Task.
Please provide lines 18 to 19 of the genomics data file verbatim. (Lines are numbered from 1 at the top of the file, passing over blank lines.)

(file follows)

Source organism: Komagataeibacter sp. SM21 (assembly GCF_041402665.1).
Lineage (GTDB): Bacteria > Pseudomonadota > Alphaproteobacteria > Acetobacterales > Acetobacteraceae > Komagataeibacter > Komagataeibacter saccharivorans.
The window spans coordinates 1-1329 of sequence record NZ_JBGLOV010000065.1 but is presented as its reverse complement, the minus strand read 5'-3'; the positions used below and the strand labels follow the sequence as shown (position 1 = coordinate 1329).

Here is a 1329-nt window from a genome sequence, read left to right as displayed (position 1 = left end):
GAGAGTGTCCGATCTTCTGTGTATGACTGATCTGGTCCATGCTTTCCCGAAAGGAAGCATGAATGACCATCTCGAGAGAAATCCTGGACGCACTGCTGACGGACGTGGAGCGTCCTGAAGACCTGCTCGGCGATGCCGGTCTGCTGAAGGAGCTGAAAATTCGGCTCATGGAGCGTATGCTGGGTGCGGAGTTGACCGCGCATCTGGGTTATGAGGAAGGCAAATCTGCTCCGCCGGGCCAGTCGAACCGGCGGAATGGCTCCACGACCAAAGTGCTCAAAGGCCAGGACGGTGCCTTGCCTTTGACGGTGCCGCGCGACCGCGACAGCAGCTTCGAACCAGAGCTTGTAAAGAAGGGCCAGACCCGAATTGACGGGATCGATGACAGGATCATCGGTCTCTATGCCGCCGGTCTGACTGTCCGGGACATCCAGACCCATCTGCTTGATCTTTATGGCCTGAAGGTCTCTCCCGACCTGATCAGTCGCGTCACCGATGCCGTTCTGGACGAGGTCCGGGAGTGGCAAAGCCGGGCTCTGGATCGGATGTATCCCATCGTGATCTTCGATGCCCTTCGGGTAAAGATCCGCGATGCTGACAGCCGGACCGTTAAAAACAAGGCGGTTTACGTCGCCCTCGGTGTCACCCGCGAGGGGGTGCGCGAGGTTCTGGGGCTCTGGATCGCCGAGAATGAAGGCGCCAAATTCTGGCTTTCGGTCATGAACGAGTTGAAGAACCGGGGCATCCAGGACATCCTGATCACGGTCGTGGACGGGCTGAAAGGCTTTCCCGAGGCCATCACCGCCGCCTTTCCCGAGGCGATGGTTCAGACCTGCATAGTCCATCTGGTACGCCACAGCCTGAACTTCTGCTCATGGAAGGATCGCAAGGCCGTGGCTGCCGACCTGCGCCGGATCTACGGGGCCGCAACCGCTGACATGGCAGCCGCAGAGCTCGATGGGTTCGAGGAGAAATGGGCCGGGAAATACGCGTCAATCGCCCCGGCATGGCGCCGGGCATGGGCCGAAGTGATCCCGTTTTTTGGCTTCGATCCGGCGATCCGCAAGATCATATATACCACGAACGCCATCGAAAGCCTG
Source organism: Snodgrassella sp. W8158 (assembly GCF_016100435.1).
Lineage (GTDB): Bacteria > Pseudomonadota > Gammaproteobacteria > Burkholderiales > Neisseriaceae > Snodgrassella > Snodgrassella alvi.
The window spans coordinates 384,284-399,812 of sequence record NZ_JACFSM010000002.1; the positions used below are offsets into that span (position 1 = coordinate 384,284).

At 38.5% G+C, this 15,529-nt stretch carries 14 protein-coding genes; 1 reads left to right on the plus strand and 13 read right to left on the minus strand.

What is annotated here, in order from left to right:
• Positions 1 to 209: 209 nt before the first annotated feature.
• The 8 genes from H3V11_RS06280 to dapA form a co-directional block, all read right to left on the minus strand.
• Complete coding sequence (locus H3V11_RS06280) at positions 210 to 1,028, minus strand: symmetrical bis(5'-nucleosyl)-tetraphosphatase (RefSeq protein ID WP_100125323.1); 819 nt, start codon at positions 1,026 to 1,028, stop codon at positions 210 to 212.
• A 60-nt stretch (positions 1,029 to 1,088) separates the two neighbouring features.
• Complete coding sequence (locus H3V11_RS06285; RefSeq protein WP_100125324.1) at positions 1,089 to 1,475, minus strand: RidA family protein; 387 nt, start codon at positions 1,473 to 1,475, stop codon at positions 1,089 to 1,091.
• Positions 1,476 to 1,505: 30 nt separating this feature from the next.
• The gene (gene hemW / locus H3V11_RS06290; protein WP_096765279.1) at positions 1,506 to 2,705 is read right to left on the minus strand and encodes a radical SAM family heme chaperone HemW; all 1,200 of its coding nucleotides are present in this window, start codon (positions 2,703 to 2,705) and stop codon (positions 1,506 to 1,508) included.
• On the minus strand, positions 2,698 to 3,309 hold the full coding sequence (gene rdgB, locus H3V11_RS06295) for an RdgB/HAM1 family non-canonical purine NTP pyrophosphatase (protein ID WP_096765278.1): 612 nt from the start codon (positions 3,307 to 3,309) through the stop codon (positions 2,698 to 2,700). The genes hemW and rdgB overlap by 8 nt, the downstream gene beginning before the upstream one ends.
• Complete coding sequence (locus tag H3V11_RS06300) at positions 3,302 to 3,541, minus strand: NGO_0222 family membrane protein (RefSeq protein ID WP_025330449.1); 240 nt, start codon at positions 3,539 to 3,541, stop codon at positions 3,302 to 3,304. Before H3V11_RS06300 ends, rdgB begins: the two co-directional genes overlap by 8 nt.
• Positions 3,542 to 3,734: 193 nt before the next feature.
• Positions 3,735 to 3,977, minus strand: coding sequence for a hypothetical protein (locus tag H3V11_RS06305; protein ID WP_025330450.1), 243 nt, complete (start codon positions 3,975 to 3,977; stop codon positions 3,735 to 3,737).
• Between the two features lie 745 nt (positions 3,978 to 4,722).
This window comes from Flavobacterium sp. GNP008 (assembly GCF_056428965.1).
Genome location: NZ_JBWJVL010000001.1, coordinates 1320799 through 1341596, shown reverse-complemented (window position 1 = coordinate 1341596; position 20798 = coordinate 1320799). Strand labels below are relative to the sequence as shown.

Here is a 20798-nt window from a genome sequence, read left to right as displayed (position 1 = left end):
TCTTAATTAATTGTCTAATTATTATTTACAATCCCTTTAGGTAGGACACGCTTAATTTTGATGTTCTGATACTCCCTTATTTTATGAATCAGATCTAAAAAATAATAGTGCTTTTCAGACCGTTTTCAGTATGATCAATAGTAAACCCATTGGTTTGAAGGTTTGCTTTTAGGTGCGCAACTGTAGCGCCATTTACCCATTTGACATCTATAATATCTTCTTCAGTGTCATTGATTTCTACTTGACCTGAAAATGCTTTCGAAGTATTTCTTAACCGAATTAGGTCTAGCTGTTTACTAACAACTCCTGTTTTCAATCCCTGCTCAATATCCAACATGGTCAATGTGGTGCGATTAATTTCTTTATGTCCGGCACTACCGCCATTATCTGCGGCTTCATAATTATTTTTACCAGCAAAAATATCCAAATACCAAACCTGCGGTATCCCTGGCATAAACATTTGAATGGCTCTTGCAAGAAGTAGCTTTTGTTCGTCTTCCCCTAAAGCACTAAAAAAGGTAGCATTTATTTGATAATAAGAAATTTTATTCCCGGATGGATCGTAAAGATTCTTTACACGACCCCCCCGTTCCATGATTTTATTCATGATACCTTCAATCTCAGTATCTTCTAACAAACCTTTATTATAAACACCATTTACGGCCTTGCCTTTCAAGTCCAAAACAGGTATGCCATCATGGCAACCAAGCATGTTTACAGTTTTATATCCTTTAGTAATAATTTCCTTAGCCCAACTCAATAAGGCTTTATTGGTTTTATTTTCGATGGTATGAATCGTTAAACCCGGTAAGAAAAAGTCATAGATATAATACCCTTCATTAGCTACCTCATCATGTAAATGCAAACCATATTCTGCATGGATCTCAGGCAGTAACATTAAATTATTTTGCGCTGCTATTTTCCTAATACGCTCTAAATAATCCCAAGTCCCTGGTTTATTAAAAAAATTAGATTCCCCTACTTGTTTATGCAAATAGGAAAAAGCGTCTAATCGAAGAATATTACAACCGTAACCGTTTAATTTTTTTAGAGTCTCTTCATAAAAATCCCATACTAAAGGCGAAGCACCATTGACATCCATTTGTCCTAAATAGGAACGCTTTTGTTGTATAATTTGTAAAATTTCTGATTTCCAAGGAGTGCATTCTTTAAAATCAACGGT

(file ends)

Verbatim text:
• On the minus strand, positions 2,698 to 3,309 hold the full coding sequence (gene rdgB, locus H3V11_RS06295) for an RdgB/HAM1 family non-canonical purine NTP pyrophosphatase (protein ID WP_096765278.1): 612 nt from the start codon (positions 3,307 to 3,309) through the stop codon (positions 2,698 to 2,700). The genes hemW and rdgB overlap by 8 nt, the downstream gene beginning before the upstream one ends.
• Complete coding sequence (locus tag H3V11_RS06300) at positions 3,302 to 3,541, minus strand: NGO_0222 family membrane protein (RefSeq protein ID WP_025330449.1); 240 nt, start codon at positions 3,539 to 3,541, stop codon at positions 3,302 to 3,304. Before H3V11_RS06300 ends, rdgB begins: the two co-directional genes overlap by 8 nt.